Seen and Heard Opera
Noces and Oedipus Rex: Soloists,
Chorus & Orchestra of the Mariinsky Theatre/Valery Gergiev,
Barbican Hall, February 25th, 2005 (CC)
Short concerts seem to be the flavour of the season in London,
what with Hélène Grimaud playing her CD at the RFH
recently and Gergiev here giving us exactly the same programme
as a recent single Naxos CD (Craft on 8.557499, a disc that runs
to 76'31). A cancellation, too, took away a real audience draw.
Illness forced Christopher Lee out, and Tim Piggott-Smith stepped
nobly into the breach at short notice.
Les Noces (to use its accepted French title, although
it was of course sung in Russian) is a Stravinskian masterpiece
of the first order. In its sometimes austere ritualism it speaks
of an imagined age; in its scoring (soloists, chorus, four pianos
and percussion) it has a somewhat distancing effect - no lush
Romantic sonorities here. The four pianos were set to the conductor's
right, the percussion to the left, soloists to the front.
Gergiev's four soloists were notable for a mismatch between the
ladies (both strong) and the gentlemen (both weak at various points).
By far the real star was soprano Irina Vasilyeva (no biography
in the booklet notes for any of the Noces soloists),
a singer whose warm voice nevertheless carries huge power, both
in volume and expression. Her real cry as she related the cruelty
of the matchmaker patently came from the heart and throughout
she managed to combine the Bride's purity with power. Both Gennady
Bezzubenkov (bass) and Vladimir Felenchak (tenor) seemed ill-at-ease.
Much better was Olga Savova's strong and characterful mezzo (a
rich mezzo that should surely be redefined as contralto).
The driving force thoughout was Gergiev, whose rhythmic sense
was beyond criticism. In defining the rhythms so well (both instrumental
and choral), the resultant propulsion captured the raw, primitive
element to perfection. A mere 22 minutes in performance, this
was a remarkable experience despite the occasional vocal shortcoming.
The 'opera-oratorio' Oedipus Rex is, compositionally
speaking, a magnificent achievement, binding together the influences
of Monteverdi. Handel and Verdi in a truly personal way. The work
is to be sung in Latin with a narration in the vernacular (although
I for one would not miss listening to Cocteau's rendition of his
own texts, in French). Tim Piggott-Smith (recently Agamemnon at
the Donmar in Euripides' Hecuba) sat stage-front, delivering his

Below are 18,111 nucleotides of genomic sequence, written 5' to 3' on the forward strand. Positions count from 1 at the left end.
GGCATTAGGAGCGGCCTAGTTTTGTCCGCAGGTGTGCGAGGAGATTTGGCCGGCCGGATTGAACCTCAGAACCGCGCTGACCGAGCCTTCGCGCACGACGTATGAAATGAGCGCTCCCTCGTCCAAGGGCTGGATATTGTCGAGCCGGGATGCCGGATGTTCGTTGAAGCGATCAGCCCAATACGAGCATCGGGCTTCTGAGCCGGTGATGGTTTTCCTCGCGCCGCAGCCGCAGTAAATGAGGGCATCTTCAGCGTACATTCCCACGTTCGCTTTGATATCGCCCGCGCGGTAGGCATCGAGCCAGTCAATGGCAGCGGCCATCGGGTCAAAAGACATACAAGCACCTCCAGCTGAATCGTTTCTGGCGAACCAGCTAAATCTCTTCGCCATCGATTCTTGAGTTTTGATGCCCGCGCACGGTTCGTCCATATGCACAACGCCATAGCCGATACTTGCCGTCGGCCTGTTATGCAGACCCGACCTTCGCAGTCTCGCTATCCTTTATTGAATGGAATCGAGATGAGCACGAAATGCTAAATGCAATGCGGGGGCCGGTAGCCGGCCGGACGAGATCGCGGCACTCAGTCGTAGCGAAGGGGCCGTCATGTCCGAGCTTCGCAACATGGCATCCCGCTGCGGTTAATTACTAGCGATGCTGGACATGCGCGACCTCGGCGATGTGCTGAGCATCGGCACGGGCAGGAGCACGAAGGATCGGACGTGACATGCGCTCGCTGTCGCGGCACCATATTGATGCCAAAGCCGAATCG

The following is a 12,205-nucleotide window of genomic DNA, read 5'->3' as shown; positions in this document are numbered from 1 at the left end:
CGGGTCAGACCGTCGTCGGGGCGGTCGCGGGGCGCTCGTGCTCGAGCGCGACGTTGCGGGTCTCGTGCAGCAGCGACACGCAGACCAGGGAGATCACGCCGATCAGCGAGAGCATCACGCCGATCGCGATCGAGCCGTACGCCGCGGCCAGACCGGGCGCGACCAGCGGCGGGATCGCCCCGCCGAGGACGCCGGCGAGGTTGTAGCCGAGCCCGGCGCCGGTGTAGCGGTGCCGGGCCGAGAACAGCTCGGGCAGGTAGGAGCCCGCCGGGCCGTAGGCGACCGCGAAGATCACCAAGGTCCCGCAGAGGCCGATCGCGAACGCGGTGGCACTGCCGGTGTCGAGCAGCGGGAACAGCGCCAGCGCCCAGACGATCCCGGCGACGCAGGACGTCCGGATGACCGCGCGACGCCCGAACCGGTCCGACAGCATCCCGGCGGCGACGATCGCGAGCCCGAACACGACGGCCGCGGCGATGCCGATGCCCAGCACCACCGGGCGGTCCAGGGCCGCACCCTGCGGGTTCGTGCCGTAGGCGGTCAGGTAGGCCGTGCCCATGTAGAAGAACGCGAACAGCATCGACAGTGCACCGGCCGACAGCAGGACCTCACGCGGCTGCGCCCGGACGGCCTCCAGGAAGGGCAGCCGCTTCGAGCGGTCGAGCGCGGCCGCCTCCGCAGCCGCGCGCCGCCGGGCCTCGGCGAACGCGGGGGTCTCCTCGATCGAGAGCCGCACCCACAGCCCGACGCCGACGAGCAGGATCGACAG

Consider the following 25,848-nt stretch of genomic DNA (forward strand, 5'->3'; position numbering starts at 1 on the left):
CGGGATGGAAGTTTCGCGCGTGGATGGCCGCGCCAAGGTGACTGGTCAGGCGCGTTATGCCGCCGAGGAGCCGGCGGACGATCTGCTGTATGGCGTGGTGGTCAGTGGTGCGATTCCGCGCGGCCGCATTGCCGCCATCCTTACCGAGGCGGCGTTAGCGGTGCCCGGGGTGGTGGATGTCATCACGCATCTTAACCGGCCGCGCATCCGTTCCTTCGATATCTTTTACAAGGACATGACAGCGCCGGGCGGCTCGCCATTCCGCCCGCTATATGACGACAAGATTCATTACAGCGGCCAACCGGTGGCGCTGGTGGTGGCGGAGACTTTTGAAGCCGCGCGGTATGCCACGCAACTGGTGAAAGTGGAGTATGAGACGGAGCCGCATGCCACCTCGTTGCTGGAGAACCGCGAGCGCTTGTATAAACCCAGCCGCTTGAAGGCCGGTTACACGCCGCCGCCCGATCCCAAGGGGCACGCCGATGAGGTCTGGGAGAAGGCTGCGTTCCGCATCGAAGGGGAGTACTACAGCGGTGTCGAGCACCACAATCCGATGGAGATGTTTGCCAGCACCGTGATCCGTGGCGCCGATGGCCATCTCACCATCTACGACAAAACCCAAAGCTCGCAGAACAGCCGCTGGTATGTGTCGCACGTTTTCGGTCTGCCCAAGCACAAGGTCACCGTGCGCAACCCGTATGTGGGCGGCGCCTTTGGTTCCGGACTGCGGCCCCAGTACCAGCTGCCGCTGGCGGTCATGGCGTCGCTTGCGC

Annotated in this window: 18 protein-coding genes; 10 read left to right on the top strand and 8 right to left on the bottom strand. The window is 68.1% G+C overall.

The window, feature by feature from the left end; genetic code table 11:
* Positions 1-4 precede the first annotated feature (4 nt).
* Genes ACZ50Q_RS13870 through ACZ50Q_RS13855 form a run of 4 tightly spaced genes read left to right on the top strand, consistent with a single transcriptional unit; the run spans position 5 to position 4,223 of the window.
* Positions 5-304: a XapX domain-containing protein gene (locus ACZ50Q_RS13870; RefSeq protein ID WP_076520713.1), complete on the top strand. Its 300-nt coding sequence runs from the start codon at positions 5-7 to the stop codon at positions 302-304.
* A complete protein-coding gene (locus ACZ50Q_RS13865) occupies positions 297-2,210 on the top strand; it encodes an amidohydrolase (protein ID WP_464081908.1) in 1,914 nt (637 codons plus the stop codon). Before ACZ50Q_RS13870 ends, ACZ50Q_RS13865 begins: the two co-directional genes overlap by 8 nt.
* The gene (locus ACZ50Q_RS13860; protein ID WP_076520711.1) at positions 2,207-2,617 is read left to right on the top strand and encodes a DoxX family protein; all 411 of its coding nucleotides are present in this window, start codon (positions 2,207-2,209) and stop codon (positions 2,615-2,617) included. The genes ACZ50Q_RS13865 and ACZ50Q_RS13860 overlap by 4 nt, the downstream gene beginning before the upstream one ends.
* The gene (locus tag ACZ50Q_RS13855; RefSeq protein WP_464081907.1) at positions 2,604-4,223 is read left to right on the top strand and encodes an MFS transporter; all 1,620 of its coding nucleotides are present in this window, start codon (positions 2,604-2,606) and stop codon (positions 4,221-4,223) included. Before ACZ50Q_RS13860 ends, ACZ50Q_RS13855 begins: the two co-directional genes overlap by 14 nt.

lines as if from an armchair, but nevertheless with all the requisite
drama. His pacing of delivery was simply excellent, notably when
he linked the two acts. When he talked, lights dimmed so we focussed
on him. Before anything happened (and we were all waiting with
bated breath - 45 minutes is a long time as interval), the stage
was bathed in blood-red light, an augur of things to come.
A reminder of the miracle of Gergiev's conducting came right at
the beginning. Now batonless, how on earth did everyone come in
at the same time? Not only that, there was a sense of the monumental
right from the first chord, of raw power. All of which contrasted
with the extreme floridity of Oleg Balashov's lines as Oedipus
enters ('Liberi, vos liberabo'). Balashovs rather 'ham' heroic
physical stance was actually in contradiction to what we heard
(soloists were now set at the back of the stage, on a raised podium).
His voice is flexible (although sometimes the melismas did not
fully convince) and his confidence rose as the evening went on.
Much more disappointing was Evgeny Nikitin's Creon (Nikitin also
took the part of Messenger), whose vital aria, 'Respondit Deus'
was in dire need of authority.
Fyodor Kuznetsov, superhumanly tall and possessed of equal presence
to his height, was a good Tiresias (again he seemed to warm into
his part - could this be the singers adjusting to the Barbican's
acoustic)? Zlata Bulycheva took the part of Jocasta. Her bearing
was imposingly regal, her voice very strong, very Russian, her
way with large intervallic leaps awe-inspiring, her low register
beyond criticism. By far the best of the soloists, her contributions
immediately caught the attention.
It was the chorus that was really the star of the evening, its
contribution to Oedipus magnificent. The Mariinsky Chorus
is simply the best-drilled I have heard - just one example would
be 'Delie, expectamus' ('Delian goddess, we await thee'), just
after the Narrator announces that the assassin of the King was
a King, but really every time they opened their mouths they revealed
their quality. Gergiev's structural handing was what really made
this Oedipus special. This was nowhere more in evidence than in
the closing pages, leading into the huge final chorus, a true
climax to the work and, indeed, the evening.
This coupling: Craft, Naxos 8.557499